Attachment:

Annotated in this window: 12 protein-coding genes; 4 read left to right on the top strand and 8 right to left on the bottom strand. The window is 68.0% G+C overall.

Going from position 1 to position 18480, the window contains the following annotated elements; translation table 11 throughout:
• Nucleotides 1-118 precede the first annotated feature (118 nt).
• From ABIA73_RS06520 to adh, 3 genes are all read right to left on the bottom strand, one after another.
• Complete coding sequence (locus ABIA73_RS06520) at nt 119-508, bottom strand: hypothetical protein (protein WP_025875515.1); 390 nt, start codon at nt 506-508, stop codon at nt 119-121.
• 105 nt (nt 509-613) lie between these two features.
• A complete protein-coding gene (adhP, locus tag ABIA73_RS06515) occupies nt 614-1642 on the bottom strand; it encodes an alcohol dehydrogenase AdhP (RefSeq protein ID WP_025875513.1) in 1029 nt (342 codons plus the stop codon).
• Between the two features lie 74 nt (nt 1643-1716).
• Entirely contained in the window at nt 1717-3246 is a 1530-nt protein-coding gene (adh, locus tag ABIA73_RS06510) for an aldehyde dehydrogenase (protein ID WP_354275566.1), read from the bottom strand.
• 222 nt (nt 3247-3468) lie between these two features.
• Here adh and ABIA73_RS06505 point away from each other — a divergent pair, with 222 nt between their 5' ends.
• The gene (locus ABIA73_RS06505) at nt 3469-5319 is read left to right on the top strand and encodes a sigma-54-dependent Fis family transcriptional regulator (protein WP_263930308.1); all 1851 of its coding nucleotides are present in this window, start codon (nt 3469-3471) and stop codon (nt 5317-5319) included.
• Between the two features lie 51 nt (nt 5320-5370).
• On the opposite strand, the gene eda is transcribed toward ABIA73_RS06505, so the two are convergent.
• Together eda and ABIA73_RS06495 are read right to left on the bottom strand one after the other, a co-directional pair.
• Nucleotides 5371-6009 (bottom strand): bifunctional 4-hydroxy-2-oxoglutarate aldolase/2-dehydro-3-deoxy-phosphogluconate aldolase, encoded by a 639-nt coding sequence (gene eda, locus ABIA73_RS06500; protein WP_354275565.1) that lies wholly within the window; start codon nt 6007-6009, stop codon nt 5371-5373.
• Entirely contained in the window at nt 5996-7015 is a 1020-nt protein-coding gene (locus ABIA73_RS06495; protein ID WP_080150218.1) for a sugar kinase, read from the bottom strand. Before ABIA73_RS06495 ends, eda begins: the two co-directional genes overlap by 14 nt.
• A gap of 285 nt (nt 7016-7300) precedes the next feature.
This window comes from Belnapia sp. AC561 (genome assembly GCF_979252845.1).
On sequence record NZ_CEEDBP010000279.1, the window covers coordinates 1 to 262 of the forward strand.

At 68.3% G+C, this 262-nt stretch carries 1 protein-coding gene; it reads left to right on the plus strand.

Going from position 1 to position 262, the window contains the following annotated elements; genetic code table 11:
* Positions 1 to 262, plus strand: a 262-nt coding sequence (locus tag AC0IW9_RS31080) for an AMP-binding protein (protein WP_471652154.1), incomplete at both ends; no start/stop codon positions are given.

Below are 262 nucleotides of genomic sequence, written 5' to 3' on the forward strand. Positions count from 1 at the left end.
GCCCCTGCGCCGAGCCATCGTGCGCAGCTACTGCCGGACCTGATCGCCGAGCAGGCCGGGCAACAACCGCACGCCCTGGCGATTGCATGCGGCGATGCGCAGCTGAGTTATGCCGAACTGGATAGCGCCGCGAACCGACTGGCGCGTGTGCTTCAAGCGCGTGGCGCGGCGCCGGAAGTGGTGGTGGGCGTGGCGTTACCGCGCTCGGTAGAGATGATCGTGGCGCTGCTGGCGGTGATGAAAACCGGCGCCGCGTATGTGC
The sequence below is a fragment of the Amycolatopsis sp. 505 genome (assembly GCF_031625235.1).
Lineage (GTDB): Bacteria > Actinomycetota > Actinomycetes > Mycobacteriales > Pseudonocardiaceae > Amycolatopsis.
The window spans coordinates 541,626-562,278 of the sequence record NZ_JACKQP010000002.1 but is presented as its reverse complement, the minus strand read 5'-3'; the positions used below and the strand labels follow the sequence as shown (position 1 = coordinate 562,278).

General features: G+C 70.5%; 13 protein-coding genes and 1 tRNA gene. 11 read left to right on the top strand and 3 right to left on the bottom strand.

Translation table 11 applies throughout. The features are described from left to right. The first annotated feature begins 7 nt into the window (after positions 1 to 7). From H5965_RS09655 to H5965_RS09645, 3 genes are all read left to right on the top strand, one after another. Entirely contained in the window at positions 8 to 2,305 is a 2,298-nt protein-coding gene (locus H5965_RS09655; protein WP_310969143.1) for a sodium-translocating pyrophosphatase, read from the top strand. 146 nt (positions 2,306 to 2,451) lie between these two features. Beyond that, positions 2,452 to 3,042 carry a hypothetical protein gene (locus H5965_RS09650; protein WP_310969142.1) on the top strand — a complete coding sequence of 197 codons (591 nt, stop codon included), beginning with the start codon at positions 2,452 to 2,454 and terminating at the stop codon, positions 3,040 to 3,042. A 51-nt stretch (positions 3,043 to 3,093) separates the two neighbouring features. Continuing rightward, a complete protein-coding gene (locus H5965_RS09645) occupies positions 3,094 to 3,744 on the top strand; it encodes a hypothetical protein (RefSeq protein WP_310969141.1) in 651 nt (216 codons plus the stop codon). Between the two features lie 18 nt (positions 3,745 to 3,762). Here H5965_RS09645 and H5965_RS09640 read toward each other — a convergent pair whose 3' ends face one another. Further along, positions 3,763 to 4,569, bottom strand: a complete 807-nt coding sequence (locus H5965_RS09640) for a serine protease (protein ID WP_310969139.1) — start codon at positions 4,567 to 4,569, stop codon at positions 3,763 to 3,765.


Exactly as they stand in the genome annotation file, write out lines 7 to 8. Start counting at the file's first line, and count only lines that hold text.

• A complete protein-coding gene (adhP, locus tag ABIA73_RS06515) occupies nt 614-1642 on the bottom strand; it encodes an alcohol dehydrogenase AdhP (RefSeq protein ID WP_025875513.1) in 1029 nt (342 codons plus the stop codon).
• Between the two features lie 74 nt (nt 1643-1716).